The Dublin Diocesan Pilgrimage to Lourdes departed Dublin Airport on five chartered aircraft today, Thursday, with more than 100 sick pilgrims from parishes all over the Archdiocese travelling to Our Lady’s shrine in Lourdes.
Archbishop Dermot Farrell is leading the five-day pilgrimage – his first time to do so since becoming Archbishop of Dublin in 2020.
The pilgrimage group includes 110 sick pilgrims, 10 doctors, 30 nurses, 500 helpers, 30 priests and two deacons.
The 500 helpers include 250 young people, with 135 of those being sixth year students from 25 secondary schools around the Archdiocese.
In total, 1,200 pilgrims are travelling. Those who travelled on the five chartered aircraft are joined by others making their own way via Biarritz, Bordeaux and other nearby airports.
Archbishop Dermot Farrell said: “I am looking forward to leading the annual Dublin Diocesan Pilgrimage to Lourdes for the first time since my appointment. I thank all those who are joining in the pilgrimage who will devote themselves to the care of the sick and all those who are united with us in prayer throughout the Archdiocese. I also welcome all the parish groups who have travelled to Lourdes at this time.”
Many of the sick pilgrims who are travelling would not have the opportunity to visit Lourdes if it were not for the fantastic medical backup, care and assistance that the many volunteers offer.
Organising flights to the south of France this September was somewhat of a challenge and more costly than usual due to the Rugby World Cup beginning at the same time, pilgrimage director Fr Martin Noone said.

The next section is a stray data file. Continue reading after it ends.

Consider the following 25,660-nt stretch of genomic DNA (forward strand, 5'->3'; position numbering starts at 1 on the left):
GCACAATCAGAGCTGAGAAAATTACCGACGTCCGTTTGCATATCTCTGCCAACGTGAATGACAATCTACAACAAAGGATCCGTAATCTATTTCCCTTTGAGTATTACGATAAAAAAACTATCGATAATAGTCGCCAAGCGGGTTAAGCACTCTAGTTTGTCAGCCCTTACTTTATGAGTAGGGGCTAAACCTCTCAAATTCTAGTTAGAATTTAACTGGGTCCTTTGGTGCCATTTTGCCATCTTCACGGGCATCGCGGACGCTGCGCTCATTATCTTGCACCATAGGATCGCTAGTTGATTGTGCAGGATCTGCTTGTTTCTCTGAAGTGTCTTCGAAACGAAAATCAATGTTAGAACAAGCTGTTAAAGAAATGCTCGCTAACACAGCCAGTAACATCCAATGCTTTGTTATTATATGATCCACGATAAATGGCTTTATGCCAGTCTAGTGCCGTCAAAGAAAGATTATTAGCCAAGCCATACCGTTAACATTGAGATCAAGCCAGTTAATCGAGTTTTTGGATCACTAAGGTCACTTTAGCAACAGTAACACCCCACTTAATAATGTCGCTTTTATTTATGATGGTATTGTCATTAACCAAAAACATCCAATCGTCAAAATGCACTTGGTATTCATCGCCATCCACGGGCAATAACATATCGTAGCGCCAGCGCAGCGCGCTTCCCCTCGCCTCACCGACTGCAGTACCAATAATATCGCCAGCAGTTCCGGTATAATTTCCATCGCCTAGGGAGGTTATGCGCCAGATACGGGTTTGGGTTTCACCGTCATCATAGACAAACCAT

The diocesan pilgrimage has travelled to Lourdes almost every year since 1949. In 1953, a rail strike in France saw the pilgrimage cancelled. And in 2020 and 2021, the Covid-19 restrictions prevented the Dublin group from travelling.
During the Covid years, however, a virtual pilgrimage was organised, with ceremonies held in churches in the Archdiocese of Dublin dedicated to Our Lady and to St Bernadette.
The pilgrimage family were linked by webcam to these churches when travel to the shrine in Lourdes was not permissible.
A smaller pilgrimage travelled in September 2022, but with no assisted sick pilgrims.
The opening Mass of the pilgrimage will be celebrated by Archbishop Farrell tomorrow, Friday, September 8, at the Grotto in Lourdes.
Appropriately, tomorrow is the feast of the Nativity of the Blessed Virgin Mary.
This will be followed by a full programme of liturgies and other events over the five days of the pilgrimage.